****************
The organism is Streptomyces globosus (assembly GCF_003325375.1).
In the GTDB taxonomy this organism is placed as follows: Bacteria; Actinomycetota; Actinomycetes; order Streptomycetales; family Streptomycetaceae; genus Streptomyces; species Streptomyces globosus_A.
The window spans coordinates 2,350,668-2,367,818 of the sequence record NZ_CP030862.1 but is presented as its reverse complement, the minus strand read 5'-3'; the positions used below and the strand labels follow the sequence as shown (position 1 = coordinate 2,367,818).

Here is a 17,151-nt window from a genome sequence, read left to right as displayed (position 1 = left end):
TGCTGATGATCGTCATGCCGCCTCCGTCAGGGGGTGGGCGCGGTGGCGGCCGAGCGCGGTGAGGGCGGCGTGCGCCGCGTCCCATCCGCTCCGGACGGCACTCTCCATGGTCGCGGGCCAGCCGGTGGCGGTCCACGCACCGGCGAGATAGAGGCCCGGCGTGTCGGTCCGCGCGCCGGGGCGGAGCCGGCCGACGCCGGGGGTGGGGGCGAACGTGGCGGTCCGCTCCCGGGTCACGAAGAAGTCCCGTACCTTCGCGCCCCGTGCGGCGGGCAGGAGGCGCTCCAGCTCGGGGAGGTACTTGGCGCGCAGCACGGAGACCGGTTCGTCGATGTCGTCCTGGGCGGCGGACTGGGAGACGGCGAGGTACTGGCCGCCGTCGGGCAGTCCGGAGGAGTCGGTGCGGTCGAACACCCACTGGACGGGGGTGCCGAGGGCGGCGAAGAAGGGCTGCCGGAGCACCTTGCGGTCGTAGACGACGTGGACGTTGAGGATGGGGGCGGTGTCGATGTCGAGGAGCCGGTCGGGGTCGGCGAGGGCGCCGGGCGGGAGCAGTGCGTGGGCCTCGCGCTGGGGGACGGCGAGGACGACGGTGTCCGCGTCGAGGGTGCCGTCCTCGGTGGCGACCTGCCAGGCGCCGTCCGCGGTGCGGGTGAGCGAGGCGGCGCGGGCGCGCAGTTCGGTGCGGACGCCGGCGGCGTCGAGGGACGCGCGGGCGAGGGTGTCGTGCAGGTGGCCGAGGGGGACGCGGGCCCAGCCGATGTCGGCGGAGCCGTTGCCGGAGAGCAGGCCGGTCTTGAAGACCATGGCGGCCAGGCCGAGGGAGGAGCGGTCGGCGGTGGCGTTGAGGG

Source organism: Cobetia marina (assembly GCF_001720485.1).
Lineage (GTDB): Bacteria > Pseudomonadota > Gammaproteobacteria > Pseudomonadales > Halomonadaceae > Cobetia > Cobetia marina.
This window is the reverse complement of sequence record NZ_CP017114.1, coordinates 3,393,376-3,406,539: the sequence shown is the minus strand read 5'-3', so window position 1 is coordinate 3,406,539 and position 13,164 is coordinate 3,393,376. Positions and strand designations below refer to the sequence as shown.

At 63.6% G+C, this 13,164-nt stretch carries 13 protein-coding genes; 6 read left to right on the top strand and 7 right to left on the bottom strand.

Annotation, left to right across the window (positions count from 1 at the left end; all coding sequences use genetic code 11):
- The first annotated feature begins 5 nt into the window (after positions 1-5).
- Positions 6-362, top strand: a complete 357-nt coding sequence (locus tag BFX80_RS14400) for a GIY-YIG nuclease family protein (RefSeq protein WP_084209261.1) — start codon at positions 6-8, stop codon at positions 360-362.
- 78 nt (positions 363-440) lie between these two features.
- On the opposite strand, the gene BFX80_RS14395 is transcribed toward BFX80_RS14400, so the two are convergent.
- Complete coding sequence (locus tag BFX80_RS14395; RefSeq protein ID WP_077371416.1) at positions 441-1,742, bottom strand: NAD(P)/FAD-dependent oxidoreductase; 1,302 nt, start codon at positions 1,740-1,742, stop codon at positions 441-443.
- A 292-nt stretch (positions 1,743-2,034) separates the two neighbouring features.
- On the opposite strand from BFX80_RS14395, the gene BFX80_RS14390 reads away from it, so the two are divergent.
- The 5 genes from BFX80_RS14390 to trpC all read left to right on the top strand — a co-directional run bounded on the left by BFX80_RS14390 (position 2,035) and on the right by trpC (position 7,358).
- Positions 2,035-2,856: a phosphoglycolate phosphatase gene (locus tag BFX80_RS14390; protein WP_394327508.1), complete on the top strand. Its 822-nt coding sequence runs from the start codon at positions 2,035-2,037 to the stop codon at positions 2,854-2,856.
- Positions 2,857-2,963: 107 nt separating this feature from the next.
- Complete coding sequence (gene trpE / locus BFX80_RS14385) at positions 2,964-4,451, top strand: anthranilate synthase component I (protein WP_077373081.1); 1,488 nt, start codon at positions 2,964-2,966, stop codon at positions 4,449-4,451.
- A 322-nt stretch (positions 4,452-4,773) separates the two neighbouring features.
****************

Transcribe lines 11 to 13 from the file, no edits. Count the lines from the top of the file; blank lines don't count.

- The first annotated feature begins 5 nt into the window (after positions 1-5).
- Positions 6-362, top strand: a complete 357-nt coding sequence (locus tag BFX80_RS14400) for a GIY-YIG nuclease family protein (RefSeq protein WP_084209261.1) — start codon at positions 6-8, stop codon at positions 360-362.
- 78 nt (positions 363-440) lie between these two features.